My patient called me a "flunkie" today..... -_-
- 0Nov 30, '12 by FaithGurl93I'm a CNA just trying to do her job to the best of her abilities. This grumpy, overgrown, eating all the snacks on the unit PATIENT had the nerve to tell me "get the (blank) out of my room you flunkie, I want my nurse, don't come in here again!"
I was gonna go GHETTO on him lbvvvvs lol. I've never heard such rudeness in my first month of working lol. I'm not even a flunkie that's what is really upsetting me that because I'm not a nurse I'm inadequate or extra. I'm actually preparing to take my boards for my LPN and possibly go on to get my RN...not sure yet.
Just vent guys!!!!!
Has anyone else ever had this happen to them?
- 1Nov 30, '12 by funtimesIve worked full time on a med/surg/tele unit for a couple years. Ive found that often MOST of my patients seem to have some behavorial or cognitive issues, or for whatever reason dont always act appropriately. Im not sure why that is. Obviously with geriatrics a big part of it is dementia, but I think its simply that most disease processes affect the brain in some way, and add in the fact these people are stressed out, in pain, are often sleep deprived, are sleeping in a strange bed surrounded by strangers with little privacy, maybe for the first time in their lives, and are doped up on meds.
As a result unless its something medically relevant or related to making the patient more comfortable, I let most of what they say go in one ear and out the other, and usually dont get too chummy or informal with them. I try to make a good impression, but Im not really concerned with what the patient thinks of me. That way if or when they start acting pysychotic or just plain mean, im not bothered by it. I just assume every patient is going to be a little crazy. I wont even get into dealing with some of these family members. Hospitals make a big deal out of patient satisfaction surveys, but theres a limit to how much butt kissing ill do. The important thing is to not lose your temper, at least not in front of the patient, as that can have consequences.
So yeah Ive seen patients go off. On me, on RNs, Doctors, lab techs, RTs and their own family. Its just part of the job unfortunately, so just let it bounce off you and just do your job. If the patient says they dont want you in the room, I guess just notify the RN and try to work around it. Ive even had a patient tell me they dont want a certain RN or doctor to step foot in their room.
- 2Nov 30, '12 by ThinkAgainQuote from FaithGurl93LOL you made me laugh, girl!I was gonna go GHETTO on him lbvvvvs lol.
Has anyone else ever had this happen to them?
Please, don't feel bad, it has happened to the most of us!!! I know this and much worse has happened to me. Many times.
Although I do not justify his behavior and absolutely do not think that you deserve to be treated that way, but in situations like these I try to remind myself that most of these people feel desperate, scared, sick, miserable, and alone.
It is difficult though, at times.
I wish you patience and strength.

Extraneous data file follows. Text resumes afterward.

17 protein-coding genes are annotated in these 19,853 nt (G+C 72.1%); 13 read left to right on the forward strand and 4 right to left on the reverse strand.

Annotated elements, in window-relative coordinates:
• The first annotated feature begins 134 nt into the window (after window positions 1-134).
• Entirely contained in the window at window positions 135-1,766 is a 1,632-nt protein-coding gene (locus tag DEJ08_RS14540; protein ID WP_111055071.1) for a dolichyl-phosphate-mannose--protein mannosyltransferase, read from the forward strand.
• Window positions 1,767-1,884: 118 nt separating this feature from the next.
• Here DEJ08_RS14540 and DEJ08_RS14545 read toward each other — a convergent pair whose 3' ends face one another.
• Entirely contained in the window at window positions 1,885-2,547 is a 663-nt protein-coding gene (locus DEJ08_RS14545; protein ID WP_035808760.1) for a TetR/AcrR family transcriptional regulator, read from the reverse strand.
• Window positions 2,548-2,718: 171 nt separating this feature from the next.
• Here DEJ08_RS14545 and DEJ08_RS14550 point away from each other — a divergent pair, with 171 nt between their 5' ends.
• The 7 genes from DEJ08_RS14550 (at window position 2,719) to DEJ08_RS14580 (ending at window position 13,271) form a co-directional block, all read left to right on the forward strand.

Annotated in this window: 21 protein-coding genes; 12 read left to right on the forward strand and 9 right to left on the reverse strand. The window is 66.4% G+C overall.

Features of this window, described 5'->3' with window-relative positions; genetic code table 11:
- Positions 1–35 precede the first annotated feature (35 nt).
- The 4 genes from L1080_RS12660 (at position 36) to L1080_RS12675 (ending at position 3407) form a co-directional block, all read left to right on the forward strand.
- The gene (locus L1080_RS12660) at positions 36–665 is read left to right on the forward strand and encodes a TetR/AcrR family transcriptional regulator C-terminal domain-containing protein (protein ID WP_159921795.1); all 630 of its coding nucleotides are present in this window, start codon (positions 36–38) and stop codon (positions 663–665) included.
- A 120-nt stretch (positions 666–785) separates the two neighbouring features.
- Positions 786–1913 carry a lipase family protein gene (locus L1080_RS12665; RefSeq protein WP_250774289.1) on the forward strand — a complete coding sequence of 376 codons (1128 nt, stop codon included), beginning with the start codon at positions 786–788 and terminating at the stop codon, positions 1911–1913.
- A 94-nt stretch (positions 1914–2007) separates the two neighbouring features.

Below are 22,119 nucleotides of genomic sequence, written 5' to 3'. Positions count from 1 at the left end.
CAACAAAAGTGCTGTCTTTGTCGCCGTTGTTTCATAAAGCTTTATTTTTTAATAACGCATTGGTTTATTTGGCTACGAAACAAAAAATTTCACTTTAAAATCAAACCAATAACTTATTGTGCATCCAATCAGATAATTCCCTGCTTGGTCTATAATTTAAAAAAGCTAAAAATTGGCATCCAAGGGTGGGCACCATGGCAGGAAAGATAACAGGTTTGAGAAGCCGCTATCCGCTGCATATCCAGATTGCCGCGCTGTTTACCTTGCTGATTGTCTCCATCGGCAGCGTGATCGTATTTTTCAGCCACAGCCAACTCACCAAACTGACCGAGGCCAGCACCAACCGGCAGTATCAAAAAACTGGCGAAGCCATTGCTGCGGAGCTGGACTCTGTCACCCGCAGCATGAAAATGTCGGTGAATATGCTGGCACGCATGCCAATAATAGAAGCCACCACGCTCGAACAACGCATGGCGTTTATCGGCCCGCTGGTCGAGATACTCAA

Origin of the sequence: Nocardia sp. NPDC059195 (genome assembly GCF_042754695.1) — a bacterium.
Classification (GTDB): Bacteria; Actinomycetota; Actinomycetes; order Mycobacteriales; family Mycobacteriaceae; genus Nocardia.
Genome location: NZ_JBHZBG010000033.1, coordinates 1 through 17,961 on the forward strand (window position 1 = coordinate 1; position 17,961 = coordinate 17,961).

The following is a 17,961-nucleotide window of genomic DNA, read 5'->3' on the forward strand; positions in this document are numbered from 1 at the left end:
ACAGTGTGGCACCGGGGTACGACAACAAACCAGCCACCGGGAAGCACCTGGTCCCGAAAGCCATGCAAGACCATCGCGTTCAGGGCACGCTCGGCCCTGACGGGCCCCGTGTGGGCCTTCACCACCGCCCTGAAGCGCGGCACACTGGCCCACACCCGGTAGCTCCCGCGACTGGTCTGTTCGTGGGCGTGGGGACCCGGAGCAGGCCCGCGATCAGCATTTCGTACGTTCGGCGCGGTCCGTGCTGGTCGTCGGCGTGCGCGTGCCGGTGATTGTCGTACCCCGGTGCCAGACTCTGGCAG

- 1Dec 1, '12 by FaithGurl93Quote from nguyency77How rude. I always try to remember that people are ill and not at their best... It's not always easy. Hugs!
I was thinking this in the back of my mind but when he gets to talking all of that flies out the window lol. I'm praying for Jesus to heal him so when I get there Monday he won't be there anymore lbvs. #DoItLord.!!!!
- 1Dec 1, '12 by LemonAideI work as a CNA while in nursing school. I've been kicked out of rooms for all sorts of perceived inadequacies more times than I can count. Even by family members who tell me I don't know how to do my job and what horrible care their loved one is getting. Don't let it get to you and don't take it personal. Sometimes when a person is sick being a jerk is the only thing they have control of. You lose control of a lot of things when you get sick. I think the biggest thing is keep going and keep doing your best. What if it was you and what if you didn't understand the education or role a CNA or even a nurse has in a medical setting. The patient really could be scared you don't know what your doing. It's hard to deal with but just let it roll off your back. You can't please everyone, but you can set a good example for your co-workers by not playing in to the what a horrible patient gossip.
If the patient has asked you to never some back your problem is solved I don't know about policies where you work but usually patients have the right to refuse care. Move on to the next room and use your skills somewhere else.
- 1Dec 2, '12 by nguyency77Quote from FaithGurl93Haha, I know! It's hard to take crap from patients. I hope he gets better, so he'll stop being mean to you!I was thinking this in the back of my mind but when he gets to talking all of that flies out the window lol. I'm praying for Jesus to heal him so when I get there Monday he won't be there anymore lbvs. #DoItLord.!!!!
I had one lady in LTC who was foul-mouthed and wore a permanent stink-face. None of the CNAs liked going in there because she would call them a "dump" and other names. One day, she called me a dump and I laughed. I think that kind of threw her for a loop and from that day on, she never called me names again...
- 1Dec 3, '12 by tayloramaRN2beI work in a LTC and man I can tell you some stories. Last summer, I was very heavily pregnant, and my co-workers granddaughter was there, she was a few years younger than me, and quite skinnier than me, we were standing next to a table talking, and a resident with sundowners said to my friend "My you're such a pretty girl! And fit too!" then she looks at me, "Well, I cant say the same for you. You could lose a few pounds" I knew she was demented, but it still kind of hurt (prolly due to the raging pregnancy hormones).
Don't let it get to you!